Causal Effects of Consciousness

An area ripe for study

By Georgeann Sack

Photo by gjohnstonphoto/iStock/StandardLicense

In “Neuroscience Can Model Consciousness,” Jussi Jylkkä and Henry Railo asserted that consciousness has causal effects. I have been thinking about that a lot since. What are the purported causal effects of consciousness, and how might we measure them?

Many studies of consciousness are focused on the mechanisms that generate it, but that is only part of the story. I am interested in the effects of consciousness. Perhaps a better understanding of the effects will help us answer the question of why we are conscious at all.

What survival advantages does consciousness grant us, if any? I think a strong argument can be made that consciousness gives us more behavioral options, beyond choosing what is best for our survival. We often make bad choices from an individual survival standpoint. For example, we can choose to engage in painful acts or to put our bodies in danger, if we believe it is important to do so.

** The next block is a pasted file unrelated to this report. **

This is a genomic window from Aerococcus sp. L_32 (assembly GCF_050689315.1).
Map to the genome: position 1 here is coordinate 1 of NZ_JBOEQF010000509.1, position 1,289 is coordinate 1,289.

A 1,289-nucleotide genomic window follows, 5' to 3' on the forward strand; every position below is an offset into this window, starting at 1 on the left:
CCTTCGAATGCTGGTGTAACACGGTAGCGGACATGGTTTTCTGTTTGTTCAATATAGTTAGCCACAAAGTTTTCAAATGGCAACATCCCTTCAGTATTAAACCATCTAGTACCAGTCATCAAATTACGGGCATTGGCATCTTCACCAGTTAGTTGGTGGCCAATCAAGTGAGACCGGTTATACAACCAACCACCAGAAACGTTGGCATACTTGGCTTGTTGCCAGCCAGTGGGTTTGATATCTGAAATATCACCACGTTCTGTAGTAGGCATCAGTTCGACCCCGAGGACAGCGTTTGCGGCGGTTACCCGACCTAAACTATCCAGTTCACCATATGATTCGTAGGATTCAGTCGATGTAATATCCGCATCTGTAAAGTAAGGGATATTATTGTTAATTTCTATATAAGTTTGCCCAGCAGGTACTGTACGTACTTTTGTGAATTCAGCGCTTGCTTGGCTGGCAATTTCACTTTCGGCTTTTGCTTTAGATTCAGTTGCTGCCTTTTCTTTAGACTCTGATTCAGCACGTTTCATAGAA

How much power does consciousness have to influence other parts of the brain and body? Mindfulness is all the rage these days, and with good reason. For example, mindfulness meditation has been shown to reduce chronic pain (see systematic review here, and an intriguing article on how the relationship between pain and mindfulness may inform us about consciousness here). Is mindfulness a wielding of consciousness with positive causal effects?

Or consider attention, and our ability to consciously choose to pay attention to certain stimuli. What benefits, if any, are conferred when we consciously attend to something?

I am in the early phases of exploring this side of things so will keep this post short and question-based for now. If you have been thinking along similar lines and have insights to share, please do, either in the comments or by submitting a story to Awake & Alive Mind.

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